Transcript - Doors

Andrew Leigh MP
Parliamentary Secretary to the Prime Minister
Member for Fraser
6 June 2013

TOPICS:                                100 days to the election, policy vs flim-flam, security assessments, State of Origin.

Andrew Leigh: It’s 100 days to the next election and for Australia that’s a fork in the road: a choice between a Government which has continued to invest to make strategic savings and so we’re able to build a DisabilityCare system, better schools, and invest in aged care, and an Opposition which are going to deliver savage cuts. They have to deliver those savage cuts because of the big tax cuts they’ve promised to big miners and big polluters. And if you want to see what the future for Australia would be if we went down that fork in the road, you just need to look to Queensland where the Newman Government is making savage cuts following their Commission of Cuts – the same model Tony Abbott’s promised, or to the UK where a Conservative Government has delivered savage austerity that’s driven that economy back into recession. So that’s going to be the fork in the road that Australia will face and I’m going to be out every day from now until the election speaking with my constituents and other Australians about that choice. Happy to take questions.

Journalist:                           With a hundred days to go is it helpful that some of your fellow MPs [inaudible]

Andrew Leigh: I’m focused on talking about policy. That’s why I got into this place. I’m far more interested in the ideas, the values, the choices that we face, and on encouraging my Coalition colleagues to be clear with the Australian people about the cuts that they’ll make.

Journalist:                           Isn’t the fact that they’ve packed up their offices a sign that they’re not interested in policy and have given up?

Andrew Leigh: On any given day there’s going to be flotsam and jetsam, and there’s going to be matters of substance. I’m out here today to talk to you about matters of substance. I’m happy to take questions on those all day, all night, and in to tomorrow if you like.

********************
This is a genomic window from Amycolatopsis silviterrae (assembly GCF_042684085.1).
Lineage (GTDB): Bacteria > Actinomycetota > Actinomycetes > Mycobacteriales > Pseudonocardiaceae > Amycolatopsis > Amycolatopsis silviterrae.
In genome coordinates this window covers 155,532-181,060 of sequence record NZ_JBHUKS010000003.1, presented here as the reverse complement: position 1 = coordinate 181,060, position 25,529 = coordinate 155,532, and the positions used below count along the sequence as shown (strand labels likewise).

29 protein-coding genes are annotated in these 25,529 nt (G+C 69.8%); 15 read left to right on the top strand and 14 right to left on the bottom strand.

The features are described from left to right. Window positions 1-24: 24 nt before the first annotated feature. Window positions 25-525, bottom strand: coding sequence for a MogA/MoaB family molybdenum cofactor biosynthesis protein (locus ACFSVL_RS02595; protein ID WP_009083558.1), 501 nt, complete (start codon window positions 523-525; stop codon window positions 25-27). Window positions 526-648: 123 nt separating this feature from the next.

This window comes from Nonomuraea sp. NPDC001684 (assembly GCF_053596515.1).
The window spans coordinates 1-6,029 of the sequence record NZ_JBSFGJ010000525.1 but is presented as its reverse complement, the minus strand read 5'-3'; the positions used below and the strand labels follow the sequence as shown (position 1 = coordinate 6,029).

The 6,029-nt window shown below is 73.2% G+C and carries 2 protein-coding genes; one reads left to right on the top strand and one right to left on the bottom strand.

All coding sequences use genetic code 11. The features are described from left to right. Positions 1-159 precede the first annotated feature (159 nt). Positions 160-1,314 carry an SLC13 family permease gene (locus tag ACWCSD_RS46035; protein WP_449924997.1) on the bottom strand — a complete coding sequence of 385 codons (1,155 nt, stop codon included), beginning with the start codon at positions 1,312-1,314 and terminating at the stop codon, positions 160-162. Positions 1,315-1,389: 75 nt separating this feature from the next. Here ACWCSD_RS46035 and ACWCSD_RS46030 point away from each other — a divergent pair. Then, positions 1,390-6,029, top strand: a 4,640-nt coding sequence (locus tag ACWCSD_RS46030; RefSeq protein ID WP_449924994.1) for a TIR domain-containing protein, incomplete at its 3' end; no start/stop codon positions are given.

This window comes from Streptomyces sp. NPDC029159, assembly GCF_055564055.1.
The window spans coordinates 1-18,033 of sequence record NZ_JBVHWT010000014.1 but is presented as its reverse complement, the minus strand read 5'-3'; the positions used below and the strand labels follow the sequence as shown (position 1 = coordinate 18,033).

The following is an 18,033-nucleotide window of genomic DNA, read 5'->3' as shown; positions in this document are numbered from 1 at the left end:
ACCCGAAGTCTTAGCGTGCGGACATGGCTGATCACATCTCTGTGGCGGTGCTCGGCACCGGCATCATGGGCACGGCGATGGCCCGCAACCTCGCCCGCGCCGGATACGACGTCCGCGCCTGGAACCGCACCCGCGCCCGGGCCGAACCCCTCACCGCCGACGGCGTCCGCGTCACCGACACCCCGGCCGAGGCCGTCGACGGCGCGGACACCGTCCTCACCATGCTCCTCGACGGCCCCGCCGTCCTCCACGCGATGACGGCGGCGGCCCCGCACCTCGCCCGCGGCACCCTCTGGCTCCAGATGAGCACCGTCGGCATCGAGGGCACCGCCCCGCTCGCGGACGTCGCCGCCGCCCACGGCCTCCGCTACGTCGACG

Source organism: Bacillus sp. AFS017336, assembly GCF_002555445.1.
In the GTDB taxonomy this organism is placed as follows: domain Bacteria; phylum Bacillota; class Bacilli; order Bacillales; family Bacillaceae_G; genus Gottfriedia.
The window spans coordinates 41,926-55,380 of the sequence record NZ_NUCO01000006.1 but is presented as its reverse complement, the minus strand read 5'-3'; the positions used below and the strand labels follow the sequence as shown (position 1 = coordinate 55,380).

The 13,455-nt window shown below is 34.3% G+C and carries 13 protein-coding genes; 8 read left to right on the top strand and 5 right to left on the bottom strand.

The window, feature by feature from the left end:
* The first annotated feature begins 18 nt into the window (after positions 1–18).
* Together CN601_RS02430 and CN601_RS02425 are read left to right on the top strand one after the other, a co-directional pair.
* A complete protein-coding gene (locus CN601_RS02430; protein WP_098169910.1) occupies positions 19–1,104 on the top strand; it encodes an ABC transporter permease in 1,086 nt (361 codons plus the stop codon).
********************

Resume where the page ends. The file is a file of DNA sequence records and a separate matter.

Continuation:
Journalist:                           But these are elected members with constituents and they’ve decided that it’s in their best interests, and they say in the interests of taxpayers, not to come back after the election and pack up their offices because they don’t think they’re likely to be back.

Andrew Leigh: We’ve obviously go a tough hundred days ahead of us. I don’t think anyone would argue with that. But for people like me the choice is between focussing on gossip and flim flam, which have filled too much of the airwaves this week, or on the sort of things that matter to my constituents, like the important reforms passed in the parliament on schools reforms, even like the Australian volunteers going abroad that I spoke to last night. Happy to talk to you about the book on inequality I’ve got coming out next month. All of these things are matters of substance and I think bear a little more reporting than gossip and other stuff that’s floating around this week.

Journalist:                           It’s not gossip; we’ve confirmed it.

Andrew Leigh: There’s serious questions and there’s flim flam. And yesterday, I sat in a Beyond Blue event watching an AFL footballer tell a powerful story about his battle with depression and his near brush with suicide. Part way through that a hoard of camera folk rushed across the room to chase a parliamentarian. If that’s your priorities then I think you’ve got it backwards. I think Australians are far more concerned about the issue of suicide than about the gossip that might be floating around inside this building.

Journalist:                           Should there be a shake-up of the Immigration Department following what we’ve heard over the past week or so about the Egyptian national [inaudible]?

Andrew Leigh: You’ve just heard the Attorney General make the point as the Prime Minister has in the parliament; that the individual in question was always in detention and that, I think, is the key issue here. The Opposition are keen to play politics, a little ham-fistedly; they can’t even work out the gender of the Inspector-General of Intelligence and Security. But it’s important to focus on the issue here, that that individual was in detention throughout the period.

Journalist:                           Should there be a parliamentary inquiry? Should that be something that the parliament should consider?

Andrew Leigh: Well here’s the absurdity of the situation. The independent inspector has the legal authority to carry out the inquiry, and the Opposition say no. The parliamentary committee doesn’t have the authority to carry out the inquiry, and the Opposition say yes. Again, they’ve got it backwards because they’re diving in to play politics with national security rather than trying to ensure that the right inspector carries out the process.

Journalist:                           Any thoughts on the State of Origin last night?

Andrew Leigh: I was farewelling the international volunteers otherwise I would have loved to. The best I can do is turn up with a blue tie today and maybe suggest that we can just make this season a one game season. Thanks folks.

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